Skip to main content
Corporate & Foundation Relations

About foundation funding

Why seek foundation funding

Every year foundations award more than $100 million in gifts and grants to the University of Washington to support research and education. Foundations fill an important niche, often leveraging their resources to make catalytic impact where other funders won’t venture.

Whereas government funders tend to fund projects likely to succeed, there are foundations that will fund pilot or proof-of-concept work or even seed new research directions. Some take risks on novel, untested ideas and emerging fields, and many invest in the researcher’s potential as well as his or her work.

What do foundations fund?

Most foundations invest in projects with a clear purpose and defined beginning and ending. A few foundations provide general operating support, usually for a limited time and at a strategic point when that support can help an organization or project scale its impact. Foundations rarely fund endowments.

For nearly every issue imaginable, there is a dedicated foundation program. However, how the foundation aims to intervene in the issue makes all the difference in whether it is a match for your work — or not.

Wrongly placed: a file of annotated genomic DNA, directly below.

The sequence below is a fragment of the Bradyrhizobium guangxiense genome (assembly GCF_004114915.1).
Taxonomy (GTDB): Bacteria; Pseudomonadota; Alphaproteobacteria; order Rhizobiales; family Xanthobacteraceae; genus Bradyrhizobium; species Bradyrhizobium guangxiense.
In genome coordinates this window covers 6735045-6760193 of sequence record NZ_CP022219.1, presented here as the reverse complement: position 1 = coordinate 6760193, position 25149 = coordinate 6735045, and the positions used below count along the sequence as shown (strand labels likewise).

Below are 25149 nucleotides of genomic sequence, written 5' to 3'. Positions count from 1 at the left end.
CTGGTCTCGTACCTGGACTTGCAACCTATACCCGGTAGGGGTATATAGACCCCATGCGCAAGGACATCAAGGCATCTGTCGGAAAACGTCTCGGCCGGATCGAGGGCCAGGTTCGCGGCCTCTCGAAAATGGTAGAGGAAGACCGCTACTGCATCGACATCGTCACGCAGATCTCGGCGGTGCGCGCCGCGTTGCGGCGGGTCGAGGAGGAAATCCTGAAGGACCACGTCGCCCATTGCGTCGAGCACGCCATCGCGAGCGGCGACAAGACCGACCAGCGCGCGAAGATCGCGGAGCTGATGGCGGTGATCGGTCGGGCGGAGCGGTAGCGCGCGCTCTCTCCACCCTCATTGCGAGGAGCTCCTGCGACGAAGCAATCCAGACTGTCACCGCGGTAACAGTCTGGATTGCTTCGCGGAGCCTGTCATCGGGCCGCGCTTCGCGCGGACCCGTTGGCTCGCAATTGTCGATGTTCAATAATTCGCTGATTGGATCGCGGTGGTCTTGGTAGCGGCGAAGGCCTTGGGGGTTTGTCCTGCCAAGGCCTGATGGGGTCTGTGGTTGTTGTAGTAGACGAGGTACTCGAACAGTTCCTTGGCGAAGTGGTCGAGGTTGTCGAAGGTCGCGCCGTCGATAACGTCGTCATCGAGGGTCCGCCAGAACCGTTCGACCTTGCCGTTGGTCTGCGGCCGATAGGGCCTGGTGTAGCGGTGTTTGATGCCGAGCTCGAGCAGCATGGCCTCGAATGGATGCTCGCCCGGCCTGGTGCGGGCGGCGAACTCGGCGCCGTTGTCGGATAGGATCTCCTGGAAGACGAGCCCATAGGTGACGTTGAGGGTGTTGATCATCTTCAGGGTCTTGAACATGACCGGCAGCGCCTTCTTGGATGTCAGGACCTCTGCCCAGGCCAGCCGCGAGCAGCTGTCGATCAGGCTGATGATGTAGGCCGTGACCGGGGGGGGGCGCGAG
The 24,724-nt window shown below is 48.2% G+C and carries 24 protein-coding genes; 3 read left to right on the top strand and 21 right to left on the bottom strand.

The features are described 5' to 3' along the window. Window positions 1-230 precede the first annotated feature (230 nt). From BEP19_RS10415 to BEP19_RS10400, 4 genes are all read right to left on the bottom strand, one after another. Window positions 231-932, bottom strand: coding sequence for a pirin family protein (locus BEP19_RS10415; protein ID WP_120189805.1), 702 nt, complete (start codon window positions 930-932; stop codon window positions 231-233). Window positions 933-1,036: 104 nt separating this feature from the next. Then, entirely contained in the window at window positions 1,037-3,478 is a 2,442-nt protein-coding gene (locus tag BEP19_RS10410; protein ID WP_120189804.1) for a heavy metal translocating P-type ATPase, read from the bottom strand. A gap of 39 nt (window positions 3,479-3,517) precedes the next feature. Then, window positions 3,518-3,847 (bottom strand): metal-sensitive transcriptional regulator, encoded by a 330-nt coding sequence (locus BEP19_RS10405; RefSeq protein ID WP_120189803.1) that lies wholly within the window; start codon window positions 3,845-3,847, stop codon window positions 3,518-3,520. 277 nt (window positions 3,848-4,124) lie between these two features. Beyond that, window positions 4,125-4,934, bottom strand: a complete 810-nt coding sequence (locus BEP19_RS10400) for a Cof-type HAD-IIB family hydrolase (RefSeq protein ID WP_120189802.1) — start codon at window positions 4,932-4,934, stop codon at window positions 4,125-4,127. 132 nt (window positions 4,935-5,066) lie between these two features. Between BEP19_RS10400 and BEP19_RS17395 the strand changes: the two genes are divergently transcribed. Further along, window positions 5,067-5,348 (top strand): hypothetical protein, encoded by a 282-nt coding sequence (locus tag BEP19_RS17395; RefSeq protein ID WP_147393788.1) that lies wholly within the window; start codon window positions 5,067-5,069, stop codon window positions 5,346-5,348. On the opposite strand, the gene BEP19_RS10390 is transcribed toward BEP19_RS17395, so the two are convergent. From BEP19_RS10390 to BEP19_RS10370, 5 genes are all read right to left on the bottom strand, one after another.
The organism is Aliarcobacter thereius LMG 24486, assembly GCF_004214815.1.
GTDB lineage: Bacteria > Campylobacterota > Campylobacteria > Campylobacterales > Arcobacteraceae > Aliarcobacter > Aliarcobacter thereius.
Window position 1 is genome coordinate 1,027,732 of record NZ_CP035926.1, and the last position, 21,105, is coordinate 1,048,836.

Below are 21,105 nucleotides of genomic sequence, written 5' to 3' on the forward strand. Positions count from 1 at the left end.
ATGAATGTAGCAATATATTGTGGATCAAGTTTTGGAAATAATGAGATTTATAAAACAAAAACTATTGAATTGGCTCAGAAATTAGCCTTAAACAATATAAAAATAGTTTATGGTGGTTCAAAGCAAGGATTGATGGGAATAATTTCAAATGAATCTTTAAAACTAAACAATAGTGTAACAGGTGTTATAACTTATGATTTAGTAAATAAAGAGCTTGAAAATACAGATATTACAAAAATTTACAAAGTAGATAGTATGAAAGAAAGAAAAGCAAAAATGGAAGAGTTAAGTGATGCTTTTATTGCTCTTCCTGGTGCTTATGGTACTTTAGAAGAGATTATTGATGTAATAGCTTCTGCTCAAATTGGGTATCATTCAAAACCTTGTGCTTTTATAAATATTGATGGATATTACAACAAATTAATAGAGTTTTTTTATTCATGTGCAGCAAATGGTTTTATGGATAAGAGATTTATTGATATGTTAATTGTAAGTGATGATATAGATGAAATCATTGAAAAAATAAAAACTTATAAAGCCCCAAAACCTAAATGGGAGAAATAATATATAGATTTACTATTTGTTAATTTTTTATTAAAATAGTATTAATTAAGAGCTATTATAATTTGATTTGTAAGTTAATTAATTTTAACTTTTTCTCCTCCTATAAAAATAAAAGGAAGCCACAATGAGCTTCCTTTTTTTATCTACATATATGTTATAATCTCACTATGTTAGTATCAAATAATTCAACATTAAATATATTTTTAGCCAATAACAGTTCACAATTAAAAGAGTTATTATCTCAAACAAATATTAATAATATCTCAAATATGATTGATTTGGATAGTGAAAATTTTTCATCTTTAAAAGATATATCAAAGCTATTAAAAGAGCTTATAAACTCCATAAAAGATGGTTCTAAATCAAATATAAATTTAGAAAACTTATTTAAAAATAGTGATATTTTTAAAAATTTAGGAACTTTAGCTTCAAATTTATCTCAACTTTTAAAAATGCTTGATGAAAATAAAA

One key to understanding how a foundation addresses an issue is where it targets its funds on a continuum that spans fundamental discovery to application. Even the world’s wealthiest foundations use a carefully focused strategy to target their funds.

How do foundations differ from government funders?

Most foundations have been created by people who have enjoyed exceptional financial success. The first large foundations in the U.S. — Ford, Carnegie and Rockefeller, for example — are the philanthropic result of wealth the Industrial Revolution created in steel, oil and manufacturing. Leaders and innovators in newer industries, particularly technology, have used their unprecedented wealth to create newer foundations. So foundations are personal at root, their purpose and strategy driven by the vision, values and seminal experiences of their founders. These founders often are actively involved in shaping their foundations’ direction, focus and strategy.

There is little that is standard about foundations. Importantly, review panels vary widely from foundation to foundation. Some comprise specialists with expertise tailored to the funding opportunity. Others are made up of accomplished professionals from across sectors with more generalist knowledge. Very few foundations engage review panels as highly specialized as those of government agencies, although they may consult with external experts. In many cases, reviewers make recommendations to the foundation’s board, which makes the final determination of awards. In framing pre-proposals to foundations, it is important to know your audience.